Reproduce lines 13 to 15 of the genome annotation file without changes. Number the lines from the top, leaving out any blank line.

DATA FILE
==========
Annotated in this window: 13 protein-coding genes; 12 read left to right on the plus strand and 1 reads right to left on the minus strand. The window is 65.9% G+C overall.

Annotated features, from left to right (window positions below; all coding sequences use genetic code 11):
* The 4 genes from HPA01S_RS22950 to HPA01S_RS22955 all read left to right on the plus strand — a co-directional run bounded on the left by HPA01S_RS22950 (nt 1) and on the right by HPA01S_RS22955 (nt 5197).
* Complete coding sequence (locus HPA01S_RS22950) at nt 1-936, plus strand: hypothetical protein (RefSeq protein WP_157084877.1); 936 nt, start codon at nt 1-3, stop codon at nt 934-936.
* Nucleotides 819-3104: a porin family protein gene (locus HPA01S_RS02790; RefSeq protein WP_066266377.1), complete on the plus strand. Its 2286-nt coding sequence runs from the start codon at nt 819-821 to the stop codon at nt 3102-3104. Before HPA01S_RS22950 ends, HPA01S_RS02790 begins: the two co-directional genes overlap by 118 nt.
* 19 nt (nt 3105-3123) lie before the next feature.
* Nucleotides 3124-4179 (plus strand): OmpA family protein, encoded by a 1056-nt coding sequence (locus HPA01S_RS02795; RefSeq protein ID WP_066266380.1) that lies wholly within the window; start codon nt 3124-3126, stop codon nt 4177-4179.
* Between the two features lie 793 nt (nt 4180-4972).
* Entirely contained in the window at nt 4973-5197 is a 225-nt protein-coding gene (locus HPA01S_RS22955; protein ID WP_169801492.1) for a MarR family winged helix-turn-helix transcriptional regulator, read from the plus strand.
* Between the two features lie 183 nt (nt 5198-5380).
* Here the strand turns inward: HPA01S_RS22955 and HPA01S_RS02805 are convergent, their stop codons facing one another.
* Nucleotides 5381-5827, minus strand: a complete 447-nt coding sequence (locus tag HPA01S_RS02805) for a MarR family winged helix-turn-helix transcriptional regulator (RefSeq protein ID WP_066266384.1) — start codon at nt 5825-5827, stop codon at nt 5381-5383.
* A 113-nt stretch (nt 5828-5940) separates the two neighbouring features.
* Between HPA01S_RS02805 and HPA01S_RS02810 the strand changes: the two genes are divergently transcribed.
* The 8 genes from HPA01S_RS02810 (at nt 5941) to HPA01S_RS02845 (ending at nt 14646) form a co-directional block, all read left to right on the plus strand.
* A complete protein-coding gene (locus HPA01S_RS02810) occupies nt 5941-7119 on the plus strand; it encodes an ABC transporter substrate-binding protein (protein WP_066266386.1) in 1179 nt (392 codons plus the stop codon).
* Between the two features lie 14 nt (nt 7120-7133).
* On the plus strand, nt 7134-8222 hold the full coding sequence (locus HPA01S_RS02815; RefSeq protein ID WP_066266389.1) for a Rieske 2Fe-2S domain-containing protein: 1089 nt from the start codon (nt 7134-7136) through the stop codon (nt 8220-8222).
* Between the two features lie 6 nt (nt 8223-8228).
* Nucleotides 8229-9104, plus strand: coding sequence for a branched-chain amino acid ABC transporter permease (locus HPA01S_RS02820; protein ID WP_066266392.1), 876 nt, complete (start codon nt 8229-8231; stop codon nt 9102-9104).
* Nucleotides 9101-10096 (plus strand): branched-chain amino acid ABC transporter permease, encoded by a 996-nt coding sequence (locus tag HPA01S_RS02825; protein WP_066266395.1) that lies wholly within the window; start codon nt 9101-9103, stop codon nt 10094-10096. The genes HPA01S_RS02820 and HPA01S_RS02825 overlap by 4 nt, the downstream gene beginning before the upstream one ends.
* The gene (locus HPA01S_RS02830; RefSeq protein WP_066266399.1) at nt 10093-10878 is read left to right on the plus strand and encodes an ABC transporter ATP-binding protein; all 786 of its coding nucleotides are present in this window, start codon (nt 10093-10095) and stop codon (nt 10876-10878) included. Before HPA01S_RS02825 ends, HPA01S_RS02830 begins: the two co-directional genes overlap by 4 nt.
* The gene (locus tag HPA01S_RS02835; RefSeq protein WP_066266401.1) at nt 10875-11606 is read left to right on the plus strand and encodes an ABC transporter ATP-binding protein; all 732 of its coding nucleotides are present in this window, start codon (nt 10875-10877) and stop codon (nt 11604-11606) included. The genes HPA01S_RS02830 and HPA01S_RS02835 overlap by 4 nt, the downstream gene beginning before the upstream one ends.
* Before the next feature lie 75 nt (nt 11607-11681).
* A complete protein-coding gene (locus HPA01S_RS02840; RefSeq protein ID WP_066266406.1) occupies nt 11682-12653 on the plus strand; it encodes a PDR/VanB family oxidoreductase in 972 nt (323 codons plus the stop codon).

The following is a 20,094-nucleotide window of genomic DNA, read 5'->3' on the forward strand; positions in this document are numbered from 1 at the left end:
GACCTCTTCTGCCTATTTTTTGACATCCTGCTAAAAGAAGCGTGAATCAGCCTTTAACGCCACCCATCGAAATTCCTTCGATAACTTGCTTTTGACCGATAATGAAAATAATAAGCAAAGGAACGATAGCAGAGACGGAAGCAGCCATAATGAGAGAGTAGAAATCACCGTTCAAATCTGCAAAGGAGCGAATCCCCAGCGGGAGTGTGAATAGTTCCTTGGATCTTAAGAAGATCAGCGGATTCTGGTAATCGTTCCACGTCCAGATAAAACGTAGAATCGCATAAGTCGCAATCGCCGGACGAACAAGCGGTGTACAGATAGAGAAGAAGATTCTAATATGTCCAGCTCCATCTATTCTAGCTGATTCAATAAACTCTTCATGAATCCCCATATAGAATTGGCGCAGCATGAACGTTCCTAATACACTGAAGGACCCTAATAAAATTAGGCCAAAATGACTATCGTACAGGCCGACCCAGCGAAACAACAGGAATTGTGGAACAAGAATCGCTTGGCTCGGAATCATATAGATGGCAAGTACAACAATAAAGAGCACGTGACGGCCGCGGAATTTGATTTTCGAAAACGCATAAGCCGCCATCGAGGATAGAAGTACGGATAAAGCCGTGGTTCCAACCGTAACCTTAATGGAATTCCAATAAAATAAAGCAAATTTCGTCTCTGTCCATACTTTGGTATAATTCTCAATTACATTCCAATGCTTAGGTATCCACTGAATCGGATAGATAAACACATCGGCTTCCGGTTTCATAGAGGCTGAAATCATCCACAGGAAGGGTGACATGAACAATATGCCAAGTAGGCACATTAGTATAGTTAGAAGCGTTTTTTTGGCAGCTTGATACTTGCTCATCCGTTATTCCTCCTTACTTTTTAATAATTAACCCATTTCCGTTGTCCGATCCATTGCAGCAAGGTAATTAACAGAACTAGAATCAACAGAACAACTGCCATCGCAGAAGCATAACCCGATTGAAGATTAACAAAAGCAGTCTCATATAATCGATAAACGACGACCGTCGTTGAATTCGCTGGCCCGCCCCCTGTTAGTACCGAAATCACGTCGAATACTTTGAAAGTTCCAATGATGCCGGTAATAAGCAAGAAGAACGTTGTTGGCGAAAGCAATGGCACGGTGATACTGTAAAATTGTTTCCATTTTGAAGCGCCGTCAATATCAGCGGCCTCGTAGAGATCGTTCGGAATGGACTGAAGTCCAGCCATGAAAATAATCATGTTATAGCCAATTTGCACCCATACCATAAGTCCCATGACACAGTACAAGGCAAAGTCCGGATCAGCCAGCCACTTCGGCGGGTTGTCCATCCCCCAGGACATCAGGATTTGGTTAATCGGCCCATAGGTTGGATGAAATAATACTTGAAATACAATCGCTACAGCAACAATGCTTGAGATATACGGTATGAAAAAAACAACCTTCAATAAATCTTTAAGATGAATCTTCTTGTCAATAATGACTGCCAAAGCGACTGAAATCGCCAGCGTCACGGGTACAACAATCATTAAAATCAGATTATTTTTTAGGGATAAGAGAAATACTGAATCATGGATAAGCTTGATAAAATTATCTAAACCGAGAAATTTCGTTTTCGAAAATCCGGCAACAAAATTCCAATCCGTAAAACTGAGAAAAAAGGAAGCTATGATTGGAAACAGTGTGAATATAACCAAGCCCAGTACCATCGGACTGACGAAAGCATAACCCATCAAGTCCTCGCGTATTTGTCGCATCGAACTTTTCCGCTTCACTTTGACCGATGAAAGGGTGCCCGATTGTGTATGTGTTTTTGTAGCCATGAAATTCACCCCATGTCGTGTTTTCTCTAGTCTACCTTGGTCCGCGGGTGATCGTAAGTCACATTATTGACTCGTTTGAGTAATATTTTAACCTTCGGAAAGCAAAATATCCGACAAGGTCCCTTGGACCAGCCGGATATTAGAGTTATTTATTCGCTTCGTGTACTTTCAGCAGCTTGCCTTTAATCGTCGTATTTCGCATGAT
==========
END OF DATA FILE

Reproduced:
* A 113-nt stretch (nt 5828-5940) separates the two neighbouring features.
* Between HPA01S_RS02805 and HPA01S_RS02810 the strand changes: the two genes are divergently transcribed.
* The 8 genes from HPA01S_RS02810 (at nt 5941) to HPA01S_RS02845 (ending at nt 14646) form a co-directional block, all read left to right on the plus strand.